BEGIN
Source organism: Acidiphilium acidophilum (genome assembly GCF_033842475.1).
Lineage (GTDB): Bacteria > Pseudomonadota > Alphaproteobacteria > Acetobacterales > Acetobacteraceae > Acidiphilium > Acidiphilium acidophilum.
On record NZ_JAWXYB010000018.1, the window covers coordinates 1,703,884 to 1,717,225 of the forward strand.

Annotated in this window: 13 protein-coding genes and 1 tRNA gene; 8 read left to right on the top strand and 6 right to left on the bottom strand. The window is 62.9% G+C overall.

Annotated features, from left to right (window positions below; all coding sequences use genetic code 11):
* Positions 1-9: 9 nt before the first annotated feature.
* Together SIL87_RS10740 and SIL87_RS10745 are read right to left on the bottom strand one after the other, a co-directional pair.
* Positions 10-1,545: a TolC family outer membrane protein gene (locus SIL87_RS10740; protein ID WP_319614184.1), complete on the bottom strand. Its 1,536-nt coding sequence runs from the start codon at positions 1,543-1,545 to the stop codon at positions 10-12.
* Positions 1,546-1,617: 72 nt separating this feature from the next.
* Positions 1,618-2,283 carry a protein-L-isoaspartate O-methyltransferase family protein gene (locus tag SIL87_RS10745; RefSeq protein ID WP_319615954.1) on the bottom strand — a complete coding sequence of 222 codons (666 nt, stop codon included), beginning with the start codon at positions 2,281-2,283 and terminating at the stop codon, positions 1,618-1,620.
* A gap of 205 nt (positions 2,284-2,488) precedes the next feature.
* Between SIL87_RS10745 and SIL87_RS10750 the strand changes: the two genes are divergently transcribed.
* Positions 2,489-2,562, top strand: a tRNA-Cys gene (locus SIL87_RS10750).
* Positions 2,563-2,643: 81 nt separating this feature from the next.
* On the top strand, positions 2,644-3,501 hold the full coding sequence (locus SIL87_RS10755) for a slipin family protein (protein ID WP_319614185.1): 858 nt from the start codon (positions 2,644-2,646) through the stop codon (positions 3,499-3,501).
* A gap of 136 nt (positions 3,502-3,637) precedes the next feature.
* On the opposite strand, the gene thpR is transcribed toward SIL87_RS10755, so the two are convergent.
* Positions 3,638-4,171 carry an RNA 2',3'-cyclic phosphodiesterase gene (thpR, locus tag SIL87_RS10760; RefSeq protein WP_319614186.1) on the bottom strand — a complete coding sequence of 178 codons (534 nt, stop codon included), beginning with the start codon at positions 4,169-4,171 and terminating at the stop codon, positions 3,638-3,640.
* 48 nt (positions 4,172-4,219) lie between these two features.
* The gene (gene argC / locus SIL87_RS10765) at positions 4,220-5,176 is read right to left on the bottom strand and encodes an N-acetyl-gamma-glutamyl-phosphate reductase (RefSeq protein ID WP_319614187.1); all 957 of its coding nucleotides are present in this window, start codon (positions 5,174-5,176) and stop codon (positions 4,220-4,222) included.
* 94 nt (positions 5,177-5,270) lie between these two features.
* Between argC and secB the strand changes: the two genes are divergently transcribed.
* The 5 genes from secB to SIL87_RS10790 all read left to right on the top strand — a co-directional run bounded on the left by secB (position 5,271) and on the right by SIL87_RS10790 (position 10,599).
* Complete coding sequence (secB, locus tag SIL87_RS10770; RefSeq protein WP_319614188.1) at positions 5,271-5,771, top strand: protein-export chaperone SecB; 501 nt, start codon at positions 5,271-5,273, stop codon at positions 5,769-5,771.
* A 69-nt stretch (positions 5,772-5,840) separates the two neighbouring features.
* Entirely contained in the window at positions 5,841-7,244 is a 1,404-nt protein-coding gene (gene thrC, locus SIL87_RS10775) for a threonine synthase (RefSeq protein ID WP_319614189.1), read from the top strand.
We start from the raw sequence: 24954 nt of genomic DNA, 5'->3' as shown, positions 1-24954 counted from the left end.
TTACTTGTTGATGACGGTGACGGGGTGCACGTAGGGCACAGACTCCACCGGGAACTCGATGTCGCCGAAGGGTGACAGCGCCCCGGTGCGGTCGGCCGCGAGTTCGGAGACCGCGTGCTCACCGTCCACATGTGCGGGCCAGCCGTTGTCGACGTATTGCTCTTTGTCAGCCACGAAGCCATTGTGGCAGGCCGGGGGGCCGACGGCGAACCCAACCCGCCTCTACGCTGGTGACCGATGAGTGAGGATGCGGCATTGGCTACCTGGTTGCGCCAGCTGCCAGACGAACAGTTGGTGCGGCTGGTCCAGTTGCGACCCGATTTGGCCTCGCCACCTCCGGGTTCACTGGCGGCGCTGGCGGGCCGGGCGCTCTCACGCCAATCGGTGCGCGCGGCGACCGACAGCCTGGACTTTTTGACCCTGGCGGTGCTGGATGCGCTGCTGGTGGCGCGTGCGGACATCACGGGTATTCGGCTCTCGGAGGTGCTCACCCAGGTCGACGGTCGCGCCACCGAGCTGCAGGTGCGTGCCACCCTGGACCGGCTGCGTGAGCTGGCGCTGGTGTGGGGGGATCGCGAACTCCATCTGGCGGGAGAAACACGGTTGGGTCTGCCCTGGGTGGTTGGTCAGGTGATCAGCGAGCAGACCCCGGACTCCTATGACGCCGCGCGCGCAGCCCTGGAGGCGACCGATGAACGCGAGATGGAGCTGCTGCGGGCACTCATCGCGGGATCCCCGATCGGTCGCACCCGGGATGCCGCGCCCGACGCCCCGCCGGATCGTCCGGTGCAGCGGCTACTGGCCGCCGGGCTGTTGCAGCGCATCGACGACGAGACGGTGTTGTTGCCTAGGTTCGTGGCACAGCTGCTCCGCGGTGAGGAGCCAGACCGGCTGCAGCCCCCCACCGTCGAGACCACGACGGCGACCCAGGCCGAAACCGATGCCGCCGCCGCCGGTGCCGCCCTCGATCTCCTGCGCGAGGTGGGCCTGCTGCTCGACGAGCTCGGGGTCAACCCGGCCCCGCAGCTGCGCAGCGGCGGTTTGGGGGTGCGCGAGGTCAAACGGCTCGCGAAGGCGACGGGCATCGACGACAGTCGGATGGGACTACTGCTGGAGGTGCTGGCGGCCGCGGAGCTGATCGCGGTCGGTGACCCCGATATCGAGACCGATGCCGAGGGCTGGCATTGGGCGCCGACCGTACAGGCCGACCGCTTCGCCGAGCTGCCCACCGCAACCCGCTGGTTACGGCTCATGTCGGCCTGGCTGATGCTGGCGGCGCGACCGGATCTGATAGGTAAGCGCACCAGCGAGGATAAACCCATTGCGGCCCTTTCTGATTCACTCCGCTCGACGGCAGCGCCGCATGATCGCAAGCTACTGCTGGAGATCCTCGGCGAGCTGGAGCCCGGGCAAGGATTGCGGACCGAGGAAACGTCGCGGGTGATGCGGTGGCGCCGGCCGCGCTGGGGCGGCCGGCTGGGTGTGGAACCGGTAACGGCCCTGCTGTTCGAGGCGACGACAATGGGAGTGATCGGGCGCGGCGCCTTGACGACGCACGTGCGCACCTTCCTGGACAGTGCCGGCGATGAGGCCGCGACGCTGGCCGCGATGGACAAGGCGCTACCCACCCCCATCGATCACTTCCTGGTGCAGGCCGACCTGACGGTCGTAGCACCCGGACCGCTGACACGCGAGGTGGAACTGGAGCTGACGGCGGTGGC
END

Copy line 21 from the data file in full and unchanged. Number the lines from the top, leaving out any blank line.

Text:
* 94 nt (positions 5,177-5,270) lie between these two features.